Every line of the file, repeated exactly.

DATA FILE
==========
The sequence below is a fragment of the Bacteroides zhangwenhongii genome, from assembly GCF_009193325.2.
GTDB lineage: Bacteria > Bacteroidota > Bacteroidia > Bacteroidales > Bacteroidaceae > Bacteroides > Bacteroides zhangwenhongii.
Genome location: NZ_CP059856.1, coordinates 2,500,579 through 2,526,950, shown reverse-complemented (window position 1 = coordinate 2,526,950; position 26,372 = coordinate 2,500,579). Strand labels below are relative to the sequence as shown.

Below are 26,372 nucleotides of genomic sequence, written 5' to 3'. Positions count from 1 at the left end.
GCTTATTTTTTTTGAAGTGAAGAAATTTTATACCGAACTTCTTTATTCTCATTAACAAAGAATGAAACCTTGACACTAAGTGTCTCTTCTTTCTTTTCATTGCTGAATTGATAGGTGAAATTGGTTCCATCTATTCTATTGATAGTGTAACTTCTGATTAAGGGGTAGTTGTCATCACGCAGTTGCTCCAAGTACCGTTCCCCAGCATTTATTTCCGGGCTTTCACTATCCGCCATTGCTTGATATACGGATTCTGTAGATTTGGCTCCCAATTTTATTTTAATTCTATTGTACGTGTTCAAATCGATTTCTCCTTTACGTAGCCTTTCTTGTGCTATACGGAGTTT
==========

The sequence below is a fragment of the Bacteroides zhangwenhongii genome, from assembly GCF_009193325.2.
GTDB lineage: Bacteria > Bacteroidota > Bacteroidia > Bacteroidales > Bacteroidaceae > Bacteroides > Bacteroides zhangwenhongii.
Genome location: NZ_CP059856.1, coordinates 2,500,579 through 2,526,950, shown reverse-complemented (window position 1 = coordinate 2,526,950; position 26,372 = coordinate 2,500,579). Strand labels below are relative to the sequence as shown.

Below are 26,372 nucleotides of genomic sequence, written 5' to 3'. Positions count from 1 at the left end.
GCTTATTTTTTTTGAAGTGAAGAAATTTTATACCGAACTTCTTTATTCTCATTAACAAAGAATGAAACCTTGACACTAAGTGTCTCTTCTTTCTTTTCATTGCTGAATTGATAGGTGAAATTGGTTCCATCTATTCTATTGATAGTGTAACTTCTGATTAAGGGGTAGTTGTCATCACGCAGTTGCTCCAAGTACCGTTCCCCAGCATTTATTTCCGGGCTTTCACTATCCGCCATTGCTTGATATACGGATTCTGTAGATTTGGCTCCCAATTTTATTTTAATTCTATTGTACGTGTTCAAATCGATTTCTCCTTTACGTAGCCTTTCTTGTGCTATACGGAGTTT